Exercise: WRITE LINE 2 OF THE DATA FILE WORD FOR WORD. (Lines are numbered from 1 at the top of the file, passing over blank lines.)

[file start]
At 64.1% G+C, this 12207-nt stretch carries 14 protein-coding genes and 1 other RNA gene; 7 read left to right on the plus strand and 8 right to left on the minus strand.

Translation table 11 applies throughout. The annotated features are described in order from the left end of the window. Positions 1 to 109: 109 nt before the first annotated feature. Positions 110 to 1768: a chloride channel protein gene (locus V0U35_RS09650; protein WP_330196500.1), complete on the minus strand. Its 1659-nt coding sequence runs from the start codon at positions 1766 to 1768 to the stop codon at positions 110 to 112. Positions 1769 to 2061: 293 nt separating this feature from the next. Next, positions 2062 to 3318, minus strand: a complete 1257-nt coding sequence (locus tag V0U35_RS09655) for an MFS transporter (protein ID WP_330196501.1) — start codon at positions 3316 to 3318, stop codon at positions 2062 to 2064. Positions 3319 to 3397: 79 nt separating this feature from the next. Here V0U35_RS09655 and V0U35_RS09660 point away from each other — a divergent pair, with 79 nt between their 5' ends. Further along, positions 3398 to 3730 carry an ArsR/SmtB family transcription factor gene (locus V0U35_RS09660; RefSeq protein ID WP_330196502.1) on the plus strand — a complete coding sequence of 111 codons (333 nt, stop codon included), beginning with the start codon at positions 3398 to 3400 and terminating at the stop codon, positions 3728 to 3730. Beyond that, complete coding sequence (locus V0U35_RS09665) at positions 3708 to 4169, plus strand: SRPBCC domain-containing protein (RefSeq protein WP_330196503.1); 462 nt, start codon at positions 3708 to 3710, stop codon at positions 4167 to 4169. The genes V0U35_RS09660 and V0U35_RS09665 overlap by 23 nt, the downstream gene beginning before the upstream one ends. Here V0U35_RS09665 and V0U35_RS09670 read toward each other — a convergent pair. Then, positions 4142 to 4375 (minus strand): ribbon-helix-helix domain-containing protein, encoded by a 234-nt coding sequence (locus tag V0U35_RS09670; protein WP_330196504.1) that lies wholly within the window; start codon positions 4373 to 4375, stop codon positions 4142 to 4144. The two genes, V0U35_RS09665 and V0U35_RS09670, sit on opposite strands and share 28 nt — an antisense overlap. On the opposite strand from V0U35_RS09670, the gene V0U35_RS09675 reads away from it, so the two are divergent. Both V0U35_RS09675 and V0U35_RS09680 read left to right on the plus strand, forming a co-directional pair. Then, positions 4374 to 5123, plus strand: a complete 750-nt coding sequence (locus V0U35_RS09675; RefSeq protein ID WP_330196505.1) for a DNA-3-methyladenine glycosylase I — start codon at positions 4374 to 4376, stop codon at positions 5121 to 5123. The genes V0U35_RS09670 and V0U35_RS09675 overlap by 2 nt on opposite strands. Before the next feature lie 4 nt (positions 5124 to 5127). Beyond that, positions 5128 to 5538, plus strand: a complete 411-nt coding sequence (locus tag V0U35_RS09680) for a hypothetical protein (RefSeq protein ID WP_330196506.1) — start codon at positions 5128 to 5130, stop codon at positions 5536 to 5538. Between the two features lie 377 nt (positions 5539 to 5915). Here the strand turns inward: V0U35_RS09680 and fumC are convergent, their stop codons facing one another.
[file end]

Translation table 11 applies throughout. The annotated features are described in order from the left end of the window. Positions 1 to 109: 109 nt before the first annotated feature. Positions 110 to 1768: a chloride channel protein gene (locus V0U35_RS09650; protein WP_330196500.1), complete on the minus strand. Its 1659-nt coding sequence runs from the start codon at positions 1766 to 1768 to the stop codon at positions 110 to 112. Positions 1769 to 2061: 293 nt separating this feature from the next. Next, positions 2062 to 3318, minus strand: a complete 1257-nt coding sequence (locus tag V0U35_RS09655) for an MFS transporter (protein ID WP_330196501.1) — start codon at positions 3316 to 3318, stop codon at positions 2062 to 2064. Positions 3319 to 3397: 79 nt separating this feature from the next. Here V0U35_RS09655 and V0U35_RS09660 point away from each other — a divergent pair, with 79 nt between their 5' ends. Further along, positions 3398 to 3730 carry an ArsR/SmtB family transcription factor gene (locus V0U35_RS09660; RefSeq protein ID WP_330196502.1) on the plus strand — a complete coding sequence of 111 codons (333 nt, stop codon included), beginning with the start codon at positions 3398 to 3400 and terminating at the stop codon, positions 3728 to 3730. Beyond that, complete coding sequence (locus V0U35_RS09665) at positions 3708 to 4169, plus strand: SRPBCC domain-containing protein (RefSeq protein WP_330196503.1); 462 nt, start codon at positions 3708 to 3710, stop codon at positions 4167 to 4169. The genes V0U35_RS09660 and V0U35_RS09665 overlap by 23 nt, the downstream gene beginning before the upstream one ends. Here V0U35_RS09665 and V0U35_RS09670 read toward each other — a convergent pair. Then, positions 4142 to 4375 (minus strand): ribbon-helix-helix domain-containing protein, encoded by a 234-nt coding sequence (locus tag V0U35_RS09670; protein WP_330196504.1) that lies wholly within the window; start codon positions 4373 to 4375, stop codon positions 4142 to 4144. The two genes, V0U35_RS09665 and V0U35_RS09670, sit on opposite strands and share 28 nt — an antisense overlap. On the opposite strand from V0U35_RS09670, the gene V0U35_RS09675 reads away from it, so the two are divergent. Both V0U35_RS09675 and V0U35_RS09680 read left to right on the plus strand, forming a co-directional pair. Then, positions 4374 to 5123, plus strand: a complete 750-nt coding sequence (locus V0U35_RS09675; RefSeq protein ID WP_330196505.1) for a DNA-3-methyladenine glycosylase I — start codon at positions 4374 to 4376, stop codon at positions 5121 to 5123. The genes V0U35_RS09670 and V0U35_RS09675 overlap by 2 nt on opposite strands. Before the next feature lie 4 nt (positions 5124 to 5127). Beyond that, positions 5128 to 5538, plus strand: a complete 411-nt coding sequence (locus tag V0U35_RS09680) for a hypothetical protein (RefSeq protein ID WP_330196506.1) — start codon at positions 5128 to 5130, stop codon at positions 5536 to 5538. Between the two features lie 377 nt (positions 5539 to 5915). Here the strand turns inward: V0U35_RS09680 and fumC are convergent, their stop codons facing one another.